Creating a scale to measure internalized homophobia among self-identified lesbians
Stacy M. Weibley
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Perspectives on Internalized Homophobia: Qualitative Research on Chinese LGBTQ Students in the U.S. and China and Their Romantic Relationships Haoran Li Department of Sociology, University of California, Los Angeles Introduction Literature Review Research Methods Internalized homophobia, defined as a “gay person’s direction of negative social attitudes toward the self, leading to a devaluation of the self and resultant internal conflicts and poor self-regard,” often negatively affects the psychological, physiological and social well-being of both the individual experiencing it as well as the larger LGBTQ community (Meyer, et al., 1998). My research will mainly use qualitative methods. The key independent variable—level of internalized homophobia—will be measured and controlled based on the aforementioned GMHR Internalized Homophobia Scale. In this study, I seek to examine how Chinese LGBTQ students attending universities in the U.S. and China score on the Global Men's Health and Rights Study (GMHRS) Internalized Homophobia Scale. I propose that they experience internalized homophobia, which affects their romantic relationships to a severe degree. Since university students are typically involved in the process of building their identity through experimenting with romantic relationships, it is important to focus a study on this population. I will conduct semi-structured interviews to assess participants’ subjective feelings regarding romantic relationships. I plan to recruit a total of 20 participants—Chinese college students from UCLA and Nanjing University—who consider themselves members of the LGBTQ population. There will be 10 participants from China and the United States respectively. Background Due to the sensitive nature of this topic, I will use snowball sampling to collect interviews to be conducted both face-to-face and online. Discussion I anticipate that students with higher degrees of internalized homophobia will experience more difficulties surrounding their romantic relationships. With an increase in the degree of internalized homophobia, people will have a wider variety of subjective feelings and personal approaches to cope with. I suspect my participants will face more serious problems in their relationships, such as low self-confidence, mood swings, violence, distrust, etc. This research will hopefully lead to more discussion on student perspectives regarding their own internalized homophobia. More importantly, the comparative aspect of this research will contribute to the understanding of LGBTQ communities across national borders and help members of these communities pinpoint problems they must address. Apart from my broader goals with this proposed project, I hope this will help set the stage for my future research to combat and remedy the detrimental effects of this phenomenon according to the needs of different populations. Acknowledgments As these statistics show, In China, internalized homophobia is not only an issue of LGBTQ rights, but also women's rights and children's rights. It is likely that such problems are common in other cultures where the familial and political environments are similar to that of China. Minority Stress Models References Pyun, T., Santos, G. M., Arreola, S., Do, T., Hebert, P., Beck, J., Makofane, K., ... Ayala, G. (January 01, 2014). Internalized homophobia and reduced HIV testing among men who have sex with men in China. Asia-pacific Journal of Public Health / Asia-Pacific Academic Consortium for Public Health, 26, 2, 118-25. Kelley, T. M., & Robertson, R. A. (January 01, 2008). Relational aggression and victimization in gay male relationships: the role of internalized homophobia. Aggressive Behavior, 34, 5.) Rowen, C., & Malcolm, J. (January 01, 2002). Correlates of Internalized Homophobia and Homosexual Identity Formation in a Sample of Gay Men. Journal of Homosexuality, 43, 2, 77-92. Frost, D. M., & Meyer, I. H. (January 01, 2009). Internalized Homophobia and Relationship Quality among Lesbians, Gay Men, and Bisexuals. Journal of Counseling Psychology, 56, 1, 97-109. Carvalho, A. F., Lewis, R. J., Derlega, V. J., Winstead, B. A., & Viggiano, C. (October 01, 2011). Internalized Sexual Minority Stressors and Same-Sex Intimate Partner Violence. Journal of Family Violence, 26, 7, 501-509. Cochran, B. N., & Cauce, A. M. (January 01, 2006). Characteristics of lesbian, gay, bisexual, and transgender individuals entering substance abuse treatment. Journal of Substance Abuse Treatment, 30, 2, 135-146. Dr. Ilan H. Meyer, Williams Institute at UCLA School of Law Professor Aliza Luft, UCLA Department of Sociology Stacey Shin, UCLA Department of English Emily Yen, UCLA Department of Sociology Gabriela Wanless, UCLA Undergraduate Research Center Contact Information Haoran Li Email: email@example.com Phone: 707-888-1132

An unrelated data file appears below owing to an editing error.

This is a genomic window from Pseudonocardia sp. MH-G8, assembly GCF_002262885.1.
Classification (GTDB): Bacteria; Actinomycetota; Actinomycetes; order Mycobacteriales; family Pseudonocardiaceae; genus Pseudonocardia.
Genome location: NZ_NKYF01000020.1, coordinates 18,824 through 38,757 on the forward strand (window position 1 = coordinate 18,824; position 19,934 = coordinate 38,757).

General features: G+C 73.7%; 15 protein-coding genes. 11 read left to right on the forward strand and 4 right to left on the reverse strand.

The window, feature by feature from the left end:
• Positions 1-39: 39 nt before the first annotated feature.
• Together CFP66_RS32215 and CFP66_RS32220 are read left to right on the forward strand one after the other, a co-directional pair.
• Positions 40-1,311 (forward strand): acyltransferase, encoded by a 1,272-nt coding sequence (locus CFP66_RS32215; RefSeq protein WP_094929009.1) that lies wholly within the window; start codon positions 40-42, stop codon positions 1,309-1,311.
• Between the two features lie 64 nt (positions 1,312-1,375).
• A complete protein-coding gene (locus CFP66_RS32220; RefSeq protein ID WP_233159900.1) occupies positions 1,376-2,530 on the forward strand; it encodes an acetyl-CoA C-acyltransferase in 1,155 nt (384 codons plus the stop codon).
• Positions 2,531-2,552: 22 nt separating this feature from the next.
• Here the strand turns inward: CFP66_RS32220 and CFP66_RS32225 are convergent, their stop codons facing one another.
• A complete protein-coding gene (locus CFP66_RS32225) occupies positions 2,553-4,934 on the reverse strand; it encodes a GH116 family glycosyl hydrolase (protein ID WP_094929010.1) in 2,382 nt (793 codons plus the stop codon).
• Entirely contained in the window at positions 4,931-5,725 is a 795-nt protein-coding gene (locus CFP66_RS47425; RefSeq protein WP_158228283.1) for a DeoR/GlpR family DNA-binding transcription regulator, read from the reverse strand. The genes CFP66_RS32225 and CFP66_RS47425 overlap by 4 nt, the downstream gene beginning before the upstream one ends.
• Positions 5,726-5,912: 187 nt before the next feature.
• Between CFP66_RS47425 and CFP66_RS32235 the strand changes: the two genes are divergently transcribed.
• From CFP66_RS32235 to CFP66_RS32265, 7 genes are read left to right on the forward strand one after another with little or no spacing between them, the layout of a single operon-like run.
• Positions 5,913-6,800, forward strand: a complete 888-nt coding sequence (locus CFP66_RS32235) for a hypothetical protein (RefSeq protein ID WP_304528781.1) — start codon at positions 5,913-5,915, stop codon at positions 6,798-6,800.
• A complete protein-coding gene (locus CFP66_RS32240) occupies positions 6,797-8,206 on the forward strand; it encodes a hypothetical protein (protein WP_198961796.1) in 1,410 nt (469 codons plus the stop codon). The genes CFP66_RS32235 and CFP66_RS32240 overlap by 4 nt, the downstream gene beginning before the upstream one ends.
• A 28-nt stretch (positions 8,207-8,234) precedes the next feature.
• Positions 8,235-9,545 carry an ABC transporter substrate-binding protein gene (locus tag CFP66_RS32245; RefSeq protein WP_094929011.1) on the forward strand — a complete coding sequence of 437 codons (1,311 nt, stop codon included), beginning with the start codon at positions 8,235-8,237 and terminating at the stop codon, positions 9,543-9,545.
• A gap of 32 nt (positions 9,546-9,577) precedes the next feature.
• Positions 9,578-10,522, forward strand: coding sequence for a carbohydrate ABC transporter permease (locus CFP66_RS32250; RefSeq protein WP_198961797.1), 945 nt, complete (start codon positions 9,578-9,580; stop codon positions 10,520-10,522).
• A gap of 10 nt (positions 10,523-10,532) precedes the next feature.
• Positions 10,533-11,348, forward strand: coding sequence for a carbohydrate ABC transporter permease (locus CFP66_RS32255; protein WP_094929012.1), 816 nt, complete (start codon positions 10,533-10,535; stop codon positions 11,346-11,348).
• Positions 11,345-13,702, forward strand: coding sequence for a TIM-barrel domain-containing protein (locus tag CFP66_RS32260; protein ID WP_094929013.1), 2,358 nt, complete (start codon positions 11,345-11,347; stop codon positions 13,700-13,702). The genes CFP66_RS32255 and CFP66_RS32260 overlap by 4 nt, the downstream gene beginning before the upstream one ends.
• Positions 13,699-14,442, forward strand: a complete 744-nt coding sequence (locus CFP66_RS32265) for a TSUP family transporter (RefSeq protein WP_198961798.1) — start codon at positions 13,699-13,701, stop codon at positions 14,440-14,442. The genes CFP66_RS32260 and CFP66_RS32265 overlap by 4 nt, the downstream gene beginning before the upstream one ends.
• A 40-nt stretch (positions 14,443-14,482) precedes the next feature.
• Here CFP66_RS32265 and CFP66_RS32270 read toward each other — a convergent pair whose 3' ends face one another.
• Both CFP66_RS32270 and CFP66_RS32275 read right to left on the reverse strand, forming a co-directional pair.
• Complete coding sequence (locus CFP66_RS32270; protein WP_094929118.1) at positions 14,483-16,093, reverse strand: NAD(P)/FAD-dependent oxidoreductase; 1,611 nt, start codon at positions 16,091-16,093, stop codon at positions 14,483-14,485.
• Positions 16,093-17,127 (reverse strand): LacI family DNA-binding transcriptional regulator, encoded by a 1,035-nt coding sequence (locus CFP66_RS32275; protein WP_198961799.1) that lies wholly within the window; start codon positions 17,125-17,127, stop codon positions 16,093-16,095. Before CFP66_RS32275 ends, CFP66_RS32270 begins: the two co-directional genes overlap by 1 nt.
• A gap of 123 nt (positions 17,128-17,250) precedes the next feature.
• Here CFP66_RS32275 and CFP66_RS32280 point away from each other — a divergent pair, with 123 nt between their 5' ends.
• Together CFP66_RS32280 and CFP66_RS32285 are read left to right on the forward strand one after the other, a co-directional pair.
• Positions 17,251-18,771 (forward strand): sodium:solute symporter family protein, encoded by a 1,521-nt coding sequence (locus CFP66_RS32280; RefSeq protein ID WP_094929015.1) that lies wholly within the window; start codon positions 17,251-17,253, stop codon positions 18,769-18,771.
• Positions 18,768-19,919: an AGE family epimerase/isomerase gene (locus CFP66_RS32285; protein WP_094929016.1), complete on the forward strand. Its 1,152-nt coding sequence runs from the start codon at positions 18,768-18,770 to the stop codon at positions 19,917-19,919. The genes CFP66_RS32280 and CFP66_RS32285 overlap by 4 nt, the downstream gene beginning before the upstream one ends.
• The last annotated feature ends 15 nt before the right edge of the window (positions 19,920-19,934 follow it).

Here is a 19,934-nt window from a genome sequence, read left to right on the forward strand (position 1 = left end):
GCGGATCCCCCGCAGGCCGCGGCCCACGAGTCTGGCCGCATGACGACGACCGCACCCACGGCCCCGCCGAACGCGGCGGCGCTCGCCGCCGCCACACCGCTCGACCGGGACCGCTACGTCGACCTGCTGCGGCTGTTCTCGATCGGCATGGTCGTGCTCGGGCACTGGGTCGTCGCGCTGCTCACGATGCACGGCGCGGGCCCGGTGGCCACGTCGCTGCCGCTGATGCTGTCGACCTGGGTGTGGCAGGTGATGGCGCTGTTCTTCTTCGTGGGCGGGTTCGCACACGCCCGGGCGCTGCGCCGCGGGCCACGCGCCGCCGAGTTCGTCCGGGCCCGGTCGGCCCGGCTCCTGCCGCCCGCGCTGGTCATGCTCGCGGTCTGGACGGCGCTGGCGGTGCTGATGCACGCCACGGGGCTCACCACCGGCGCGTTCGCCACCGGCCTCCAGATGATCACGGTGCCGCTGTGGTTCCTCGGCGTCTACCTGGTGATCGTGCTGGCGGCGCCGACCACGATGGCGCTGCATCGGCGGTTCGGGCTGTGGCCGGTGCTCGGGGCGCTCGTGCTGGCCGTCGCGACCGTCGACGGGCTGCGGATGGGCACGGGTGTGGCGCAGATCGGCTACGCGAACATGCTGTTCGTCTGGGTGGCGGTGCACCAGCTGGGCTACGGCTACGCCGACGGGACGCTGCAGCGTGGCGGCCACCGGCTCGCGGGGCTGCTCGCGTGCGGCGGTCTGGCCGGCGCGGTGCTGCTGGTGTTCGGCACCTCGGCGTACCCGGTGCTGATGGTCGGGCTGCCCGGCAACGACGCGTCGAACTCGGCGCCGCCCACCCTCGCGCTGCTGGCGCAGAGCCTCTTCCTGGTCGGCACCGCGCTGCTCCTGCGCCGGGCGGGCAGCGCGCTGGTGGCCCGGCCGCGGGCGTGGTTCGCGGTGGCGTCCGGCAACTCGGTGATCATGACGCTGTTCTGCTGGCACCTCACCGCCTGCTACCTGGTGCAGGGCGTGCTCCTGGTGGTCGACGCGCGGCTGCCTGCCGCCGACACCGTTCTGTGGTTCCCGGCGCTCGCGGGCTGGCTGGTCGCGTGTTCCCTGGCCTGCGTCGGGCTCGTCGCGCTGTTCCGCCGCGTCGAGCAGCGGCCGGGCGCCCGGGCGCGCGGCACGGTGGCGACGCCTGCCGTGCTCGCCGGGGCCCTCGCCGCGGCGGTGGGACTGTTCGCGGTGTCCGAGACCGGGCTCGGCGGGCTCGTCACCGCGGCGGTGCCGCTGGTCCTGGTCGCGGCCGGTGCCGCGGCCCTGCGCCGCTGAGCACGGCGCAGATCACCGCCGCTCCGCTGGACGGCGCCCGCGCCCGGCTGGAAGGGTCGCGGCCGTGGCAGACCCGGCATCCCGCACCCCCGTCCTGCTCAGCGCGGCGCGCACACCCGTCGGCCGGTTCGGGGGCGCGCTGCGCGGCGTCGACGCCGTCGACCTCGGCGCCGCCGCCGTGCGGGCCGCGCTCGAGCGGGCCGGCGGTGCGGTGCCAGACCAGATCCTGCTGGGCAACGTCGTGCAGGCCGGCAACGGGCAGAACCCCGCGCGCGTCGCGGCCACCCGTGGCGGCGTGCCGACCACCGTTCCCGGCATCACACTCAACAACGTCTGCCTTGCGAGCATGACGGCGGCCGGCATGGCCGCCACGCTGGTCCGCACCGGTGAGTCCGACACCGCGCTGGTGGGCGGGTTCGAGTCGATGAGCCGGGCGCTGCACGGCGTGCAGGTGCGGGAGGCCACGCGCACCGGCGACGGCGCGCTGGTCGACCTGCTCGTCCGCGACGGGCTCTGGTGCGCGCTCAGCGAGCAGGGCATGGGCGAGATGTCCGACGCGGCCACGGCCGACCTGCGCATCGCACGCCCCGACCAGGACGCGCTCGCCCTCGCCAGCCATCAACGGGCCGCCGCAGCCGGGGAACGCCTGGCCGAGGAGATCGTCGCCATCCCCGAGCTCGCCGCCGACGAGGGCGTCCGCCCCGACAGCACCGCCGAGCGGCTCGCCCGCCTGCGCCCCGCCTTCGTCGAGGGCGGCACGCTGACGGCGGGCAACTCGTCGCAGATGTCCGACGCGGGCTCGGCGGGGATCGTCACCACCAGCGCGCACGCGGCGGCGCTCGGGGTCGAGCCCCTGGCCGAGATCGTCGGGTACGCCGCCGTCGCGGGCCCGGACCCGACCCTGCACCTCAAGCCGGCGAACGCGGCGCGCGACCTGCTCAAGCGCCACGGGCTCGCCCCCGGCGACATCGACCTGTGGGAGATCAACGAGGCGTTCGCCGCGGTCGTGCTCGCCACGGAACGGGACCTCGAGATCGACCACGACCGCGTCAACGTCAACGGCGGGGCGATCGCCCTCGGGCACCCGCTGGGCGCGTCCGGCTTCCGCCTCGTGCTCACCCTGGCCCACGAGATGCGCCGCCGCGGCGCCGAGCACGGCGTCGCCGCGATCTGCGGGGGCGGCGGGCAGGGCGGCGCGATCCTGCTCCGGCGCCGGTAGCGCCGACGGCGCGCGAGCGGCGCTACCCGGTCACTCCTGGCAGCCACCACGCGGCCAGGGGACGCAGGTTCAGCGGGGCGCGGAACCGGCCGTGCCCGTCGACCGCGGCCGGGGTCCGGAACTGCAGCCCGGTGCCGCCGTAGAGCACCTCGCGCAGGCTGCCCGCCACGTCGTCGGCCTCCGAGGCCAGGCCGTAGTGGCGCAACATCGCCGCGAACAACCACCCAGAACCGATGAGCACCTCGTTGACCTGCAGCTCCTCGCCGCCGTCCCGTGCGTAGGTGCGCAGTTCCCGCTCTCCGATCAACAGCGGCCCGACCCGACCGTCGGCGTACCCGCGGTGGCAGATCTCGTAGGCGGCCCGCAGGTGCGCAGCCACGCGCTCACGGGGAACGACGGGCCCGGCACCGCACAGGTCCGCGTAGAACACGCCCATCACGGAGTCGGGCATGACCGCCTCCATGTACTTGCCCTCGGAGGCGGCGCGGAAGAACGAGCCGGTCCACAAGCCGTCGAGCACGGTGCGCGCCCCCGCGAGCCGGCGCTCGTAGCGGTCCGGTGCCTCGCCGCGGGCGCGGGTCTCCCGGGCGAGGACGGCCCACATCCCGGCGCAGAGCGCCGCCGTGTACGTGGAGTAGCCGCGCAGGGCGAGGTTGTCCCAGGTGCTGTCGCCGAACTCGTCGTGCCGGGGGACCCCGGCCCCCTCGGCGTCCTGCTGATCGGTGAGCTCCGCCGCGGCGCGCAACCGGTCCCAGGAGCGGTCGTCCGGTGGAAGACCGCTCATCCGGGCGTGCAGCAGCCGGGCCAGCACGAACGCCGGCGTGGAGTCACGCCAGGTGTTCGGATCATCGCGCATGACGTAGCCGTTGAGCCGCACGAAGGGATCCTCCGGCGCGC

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“Creating a scale to measure internalized homophobia among self-identified lesbians” is a paper by Stacy M. Weibley published in 2009.You can read and download a PDF Full Text of this paper here.